When the Grand National Party retook the presidential office in 2008, then-President Lee Myung-bak opposed the idea of moving government agencies, claiming that it would hurt Seoul’s global competitiveness and result in inefficiency. Following Lee's directions, plans were made to make Sejong an industrial, science and education hub instead. This plan was opposed by many, including Roh’s allies and some members of the ruling Grand National Party, including Lee’s arch-rival and eventual successor, Park Geun-hye. Defeat in the mid-2010 local elections forced Lee to present his proposal to the National Assembly where it was voted down.
As of 2014, 36 central government offices, including nine ministries, and 16 state-run organisations have moved to the city. However, many other government agencies still reside in Seoul and in government complexes in other cities.[needs update]
Sejong was specifically designed to be a "smart city", and is sometimes referred to as Sejong smart city. It is the leading smart city in Korea, and is often held up as the standard for other cities experimenting with the development of smart city infrastructure..
By 2019, there was disagreement among experts as to whether Sejong had "lived up to expectations. ...Sejong uses its new development to market itself as an alternative to Seoul, offering luxury living at a fraction of the cost. It boasts shiny state-of-the-art condominiums, ample public green space and smart and sustainable city tech, like automated trash collection and zero-waste food disposal, electric car charging and sharing stations, solar-powered buildings, interactive digital signage, closed-circuit television security and fine dust emergency alerts. [It] has sparked criticism that the new city is not only too lackluster to draw residents away from Seoul, but also difficult to access and poorly designed."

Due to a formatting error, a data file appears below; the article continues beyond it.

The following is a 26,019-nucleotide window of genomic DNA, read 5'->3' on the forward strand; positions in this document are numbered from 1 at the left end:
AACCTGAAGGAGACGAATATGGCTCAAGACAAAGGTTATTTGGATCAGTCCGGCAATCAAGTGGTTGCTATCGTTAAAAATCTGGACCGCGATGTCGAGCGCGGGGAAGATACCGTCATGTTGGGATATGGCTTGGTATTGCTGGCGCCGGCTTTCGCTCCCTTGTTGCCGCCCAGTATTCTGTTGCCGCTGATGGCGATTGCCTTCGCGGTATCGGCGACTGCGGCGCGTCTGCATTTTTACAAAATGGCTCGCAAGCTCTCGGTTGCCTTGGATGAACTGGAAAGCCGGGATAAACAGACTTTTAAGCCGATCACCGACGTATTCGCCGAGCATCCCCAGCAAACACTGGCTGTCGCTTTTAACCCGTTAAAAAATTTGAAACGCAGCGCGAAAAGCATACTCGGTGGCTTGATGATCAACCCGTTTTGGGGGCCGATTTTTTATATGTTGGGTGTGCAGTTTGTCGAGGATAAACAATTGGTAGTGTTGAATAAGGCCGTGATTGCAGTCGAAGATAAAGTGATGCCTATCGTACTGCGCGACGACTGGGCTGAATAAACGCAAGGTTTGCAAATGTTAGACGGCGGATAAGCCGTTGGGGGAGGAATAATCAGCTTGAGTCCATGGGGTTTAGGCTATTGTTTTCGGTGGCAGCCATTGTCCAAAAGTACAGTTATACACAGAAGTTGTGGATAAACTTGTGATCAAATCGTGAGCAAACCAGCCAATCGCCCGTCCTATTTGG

As of 2012 much of the city was under construction. The residential area, by 2012, had several high-rises built for transferees. At that time the residential area was cordoned off from much of the under-development governmental area and had some restaurants, six schools, and one grocery store.
- There are no Hanja for Hansol, Dodam, Areum, Goeun, Boram, Serom, or Sodam.
Population and demographicsEdit
Government and infrastructureEdit
The South Korean government plans to move 36 government ministries and agencies to Sejong City.
Government Complex Sejong is located in Sejong City. The complex, on a 213,000-square-metre (2,290,000 sq ft) plot of land, has seven stories and one basement. Construction began in November 2011 in what was South Chungcheong Province, and the complex was completed on November 16, 2013. The ceremony to mark the movement of several government agencies to the complex occurred on December 23, 2013.
Government Complex Sejong includes the head offices of:
- Prime Minister's Office
- Ministry of Economy and Finance
- Ministry of Education
- Ministry of Culture, Sports and Tourism (MCST)
- Ministry of Agriculture, Food and Rural Affairs (MAFRA)
- Ministry of Trade, Industry and Energy (MOTIE)
- Ministry of Health and Welfare
- Ministry of Environment
- Ministry of Employment and Labor (MOEL)